Saturday, April 7, 2012

Giallo Pudding: DARK BAR (1988)

Just when I think that if it's Italian, from the '80s, if I haven't seen it, I've at least heard of it, I stumble across something that I never knew existed. Most Italian genre films from the '80s were made for export and because of that they were shot either in English or mostly in English, then looped in post. This means, that unlike say, Russian genre product that is shot in Russian and distributed in Russia for Russian audiences, kiss my ass yankee, the Italian stuff got around. Even if it never saw the light of day in US theaters or on US video, most likely some country has a copy, and you would have at least heard of it via old school scribblers like Chris Poggiali, Steve Puchalski or hell, even Fangoria. So if you've heard of it, you're cool. I was freakin' clueless.

Starting with an incredibly cryptic plot, an apparently desperate Elizabeth (Barbara Cupisti) has some debts that are owed, a book to hide and some frantic phone calls to make. Her estranged sister Anna (Marina Suma) gets a phone call about a meeting at the Dark Bar at midnight, as does her seemingly partially estranged boyfriend Marco (Richard Hatch). While Anna blows it off, in order to blow her trombone at another club, Marco makes the appointment only to discover that Elizabeth is nowhere to be found. At the same time a man inconspicuously dressed in a black fedora and trench coat walks into the ladies room and shoots Elizabeth dead. Anna eventually finds out that her sister was murdered and hooks up with Marco in order to figure out who killed her. It doesn't take them very long as the killer has friends and they are hunting the hunters.

DARK BAR is the one and only feature film directed by Stelio Fiorenza, who cut his teeth as assistant director on a few obscure sleaze flicks (the most notable being Mario Gariazzo's '79 sex giallo PLAY MOTEL). For a first time writer-director, I really like where Fiorenza is going, but the road he travels is filled with pot-holes. Granted some of his issues can be chalked up to budgetary issues, but at the same time he seems like he has ADD and is off on tangents at the drop of a fedora.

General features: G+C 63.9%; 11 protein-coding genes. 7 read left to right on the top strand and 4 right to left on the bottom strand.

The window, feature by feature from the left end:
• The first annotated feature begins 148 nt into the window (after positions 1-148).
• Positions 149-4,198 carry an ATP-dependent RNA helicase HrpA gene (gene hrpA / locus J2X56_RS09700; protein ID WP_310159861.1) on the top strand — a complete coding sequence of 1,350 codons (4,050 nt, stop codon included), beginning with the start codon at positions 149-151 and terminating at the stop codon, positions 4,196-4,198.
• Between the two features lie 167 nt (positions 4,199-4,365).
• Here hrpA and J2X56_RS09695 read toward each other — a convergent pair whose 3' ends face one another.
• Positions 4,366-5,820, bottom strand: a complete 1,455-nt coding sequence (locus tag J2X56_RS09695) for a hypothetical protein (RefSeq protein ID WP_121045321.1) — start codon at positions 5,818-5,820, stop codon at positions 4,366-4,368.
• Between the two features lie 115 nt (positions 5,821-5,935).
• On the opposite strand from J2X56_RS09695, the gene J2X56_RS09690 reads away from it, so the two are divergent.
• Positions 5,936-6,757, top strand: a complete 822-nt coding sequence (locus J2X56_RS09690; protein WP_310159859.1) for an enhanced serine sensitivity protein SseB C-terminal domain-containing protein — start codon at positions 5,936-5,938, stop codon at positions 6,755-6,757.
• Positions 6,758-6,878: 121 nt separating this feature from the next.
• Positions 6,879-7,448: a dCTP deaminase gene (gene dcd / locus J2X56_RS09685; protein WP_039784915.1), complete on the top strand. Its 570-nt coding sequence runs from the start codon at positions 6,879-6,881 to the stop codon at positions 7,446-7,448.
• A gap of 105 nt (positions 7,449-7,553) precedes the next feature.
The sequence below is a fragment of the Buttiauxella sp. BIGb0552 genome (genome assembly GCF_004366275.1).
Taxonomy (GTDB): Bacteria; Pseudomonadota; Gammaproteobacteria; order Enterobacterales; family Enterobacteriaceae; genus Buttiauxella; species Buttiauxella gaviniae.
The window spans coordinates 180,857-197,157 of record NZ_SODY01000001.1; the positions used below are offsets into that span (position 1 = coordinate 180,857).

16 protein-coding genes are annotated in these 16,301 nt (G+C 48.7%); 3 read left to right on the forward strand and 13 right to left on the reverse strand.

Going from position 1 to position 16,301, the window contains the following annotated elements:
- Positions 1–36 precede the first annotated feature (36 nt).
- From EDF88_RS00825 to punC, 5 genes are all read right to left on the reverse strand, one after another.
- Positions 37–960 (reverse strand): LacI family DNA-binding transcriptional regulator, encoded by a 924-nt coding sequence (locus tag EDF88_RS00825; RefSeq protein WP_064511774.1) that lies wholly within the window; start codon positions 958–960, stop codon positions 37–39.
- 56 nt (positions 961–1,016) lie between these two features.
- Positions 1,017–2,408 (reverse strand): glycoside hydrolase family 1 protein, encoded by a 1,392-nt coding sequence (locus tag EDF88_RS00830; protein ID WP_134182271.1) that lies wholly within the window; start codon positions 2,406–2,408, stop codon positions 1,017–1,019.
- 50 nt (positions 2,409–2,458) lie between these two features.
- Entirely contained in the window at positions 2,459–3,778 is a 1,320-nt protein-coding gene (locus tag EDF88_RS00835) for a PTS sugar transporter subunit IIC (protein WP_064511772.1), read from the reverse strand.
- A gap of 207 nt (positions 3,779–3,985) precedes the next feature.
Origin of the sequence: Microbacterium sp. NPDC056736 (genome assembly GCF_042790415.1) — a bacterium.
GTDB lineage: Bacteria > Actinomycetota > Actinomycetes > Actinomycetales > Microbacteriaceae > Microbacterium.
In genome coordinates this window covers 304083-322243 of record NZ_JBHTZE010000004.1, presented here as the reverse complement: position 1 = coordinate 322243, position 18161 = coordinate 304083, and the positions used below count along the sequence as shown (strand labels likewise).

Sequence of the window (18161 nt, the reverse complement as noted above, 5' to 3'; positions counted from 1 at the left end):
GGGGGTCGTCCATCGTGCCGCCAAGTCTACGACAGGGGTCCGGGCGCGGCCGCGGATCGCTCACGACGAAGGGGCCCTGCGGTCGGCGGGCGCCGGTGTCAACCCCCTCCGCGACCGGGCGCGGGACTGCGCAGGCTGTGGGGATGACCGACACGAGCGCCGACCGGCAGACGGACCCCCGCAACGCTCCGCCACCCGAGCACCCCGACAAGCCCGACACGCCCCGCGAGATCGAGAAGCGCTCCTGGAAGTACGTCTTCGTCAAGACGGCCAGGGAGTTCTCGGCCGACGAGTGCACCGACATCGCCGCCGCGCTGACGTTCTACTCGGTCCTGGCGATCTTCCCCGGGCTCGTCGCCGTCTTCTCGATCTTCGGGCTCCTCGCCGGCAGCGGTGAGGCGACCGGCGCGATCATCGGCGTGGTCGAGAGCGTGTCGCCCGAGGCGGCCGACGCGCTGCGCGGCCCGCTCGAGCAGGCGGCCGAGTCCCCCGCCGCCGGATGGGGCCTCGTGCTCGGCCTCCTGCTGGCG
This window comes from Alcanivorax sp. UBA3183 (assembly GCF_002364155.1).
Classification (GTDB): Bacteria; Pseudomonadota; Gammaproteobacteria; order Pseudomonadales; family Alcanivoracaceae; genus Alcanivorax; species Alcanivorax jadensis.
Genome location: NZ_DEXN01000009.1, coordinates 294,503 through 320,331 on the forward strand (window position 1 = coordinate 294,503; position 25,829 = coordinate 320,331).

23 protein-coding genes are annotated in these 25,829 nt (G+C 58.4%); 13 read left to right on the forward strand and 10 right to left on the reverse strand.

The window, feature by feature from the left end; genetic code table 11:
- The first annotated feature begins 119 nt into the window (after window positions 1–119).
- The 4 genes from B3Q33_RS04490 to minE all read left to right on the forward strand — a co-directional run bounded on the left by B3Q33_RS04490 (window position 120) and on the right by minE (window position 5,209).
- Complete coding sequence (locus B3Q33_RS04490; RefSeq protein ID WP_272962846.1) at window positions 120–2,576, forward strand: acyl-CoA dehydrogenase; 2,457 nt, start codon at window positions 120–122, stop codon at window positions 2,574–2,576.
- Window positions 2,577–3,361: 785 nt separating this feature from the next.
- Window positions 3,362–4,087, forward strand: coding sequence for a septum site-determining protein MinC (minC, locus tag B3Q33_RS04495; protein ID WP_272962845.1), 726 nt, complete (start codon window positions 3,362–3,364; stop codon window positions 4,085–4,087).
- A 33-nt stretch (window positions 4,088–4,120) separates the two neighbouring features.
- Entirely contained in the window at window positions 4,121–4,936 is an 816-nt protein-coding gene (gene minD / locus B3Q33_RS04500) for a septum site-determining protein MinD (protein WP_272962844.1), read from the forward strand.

Fiorenza creates an atmosphere that feels like it should be an off kilter, underground film with some amazingly cool shots, hand-held cameras and interesting locations and costumes. During the beginning of the film when Elizabeth is spending the last few hours of her life, there are some great details; a telephone shaped like a stilletto-heeled shoe, a black dress covered in eyes, the black dress on a white bathroom stall with red blood. Oblique, stylish angles combined with an almost cinema verite style makes the movie feel like it should be pushing the envelope with something. When Anna first meets up with Marco, she arrives at his presumed work, a small, remote and deserted screening room where he is setting up a projector. When Marco asks Anna to go down to the auditorium to check the sound, he finds out that the intercom has been cut and realizes that something is about to go wrong. It does, but Fiorenza doesn't really play the suspense out like he could have, nor does he go for a string of bloody murders as you'd expect. Then we are left with the dialogue that runs like this:
Marco: "What was your sister like?"
Anna: "I don't even know what I'm like!"

Fiorenza also feels like he is lifting a page from Alex Cox's REPO MAN (1984) with an almost surreal punk/new wave motif for the Dark Bar itself, which is really interesting, but completely undeveloped. Fiorenza decides he's also going to try to throw in a film noir angle as well. The villains are clad in black trench coats and fedoras and are working with a blind woman who is obsessed with listening to sea shells and is taken care of by a tarot-reading girl. This is yet another weird, but cool idea that he really doesn't completely follow through on. Once you discover what exactly is going on (there is no spoon-feeding of the plot here), it's rather banal. Worse still, Fiorenza doesn't or can't consistently create the lighting to reinforce that feeling of noir. Film noir requires the use of light to create deep shadows that lend immeasurable texture to the visuals, here we get an occasional scene, but mostly flood fills that chase away every shadow and kill the atmosphere almost completely. The juxtaposition between the punk, giallo and noir is really interesting, but it ends up being a collection of really interesting ideas rather than a great film. For instance, at the Dark Bar, there is a long sequence where a bartender slowly and deliberately uses a pair of ice tongs to place an eyeball in a very dirty martini. The drink is delivered, the recipient holds it while in conversation... and that is it. We move along and the sequence is completely forgotten about. Maybe it's Fiorenza tipping his hat to The Misfits, but who knows?

The saddest thing of all is that Fiorenza never got the opportunity to make another film. As far as I know, the only thing he has done is a short film in 1998 titled A STRANGE ENCOUNTER. With DARK BAR, it feels like he has a sack of great ingredients, but isn't quite a skilled enough as a cook to bring them together into a perfect dish. But just like cooks, filmmakers get better with practice (yeah, ok, Jess Franco did exactly the opposite) and I would have really liked to see him evolve. As it is, it's still worth checking out for the die-hard Italo-philes like... well, us.

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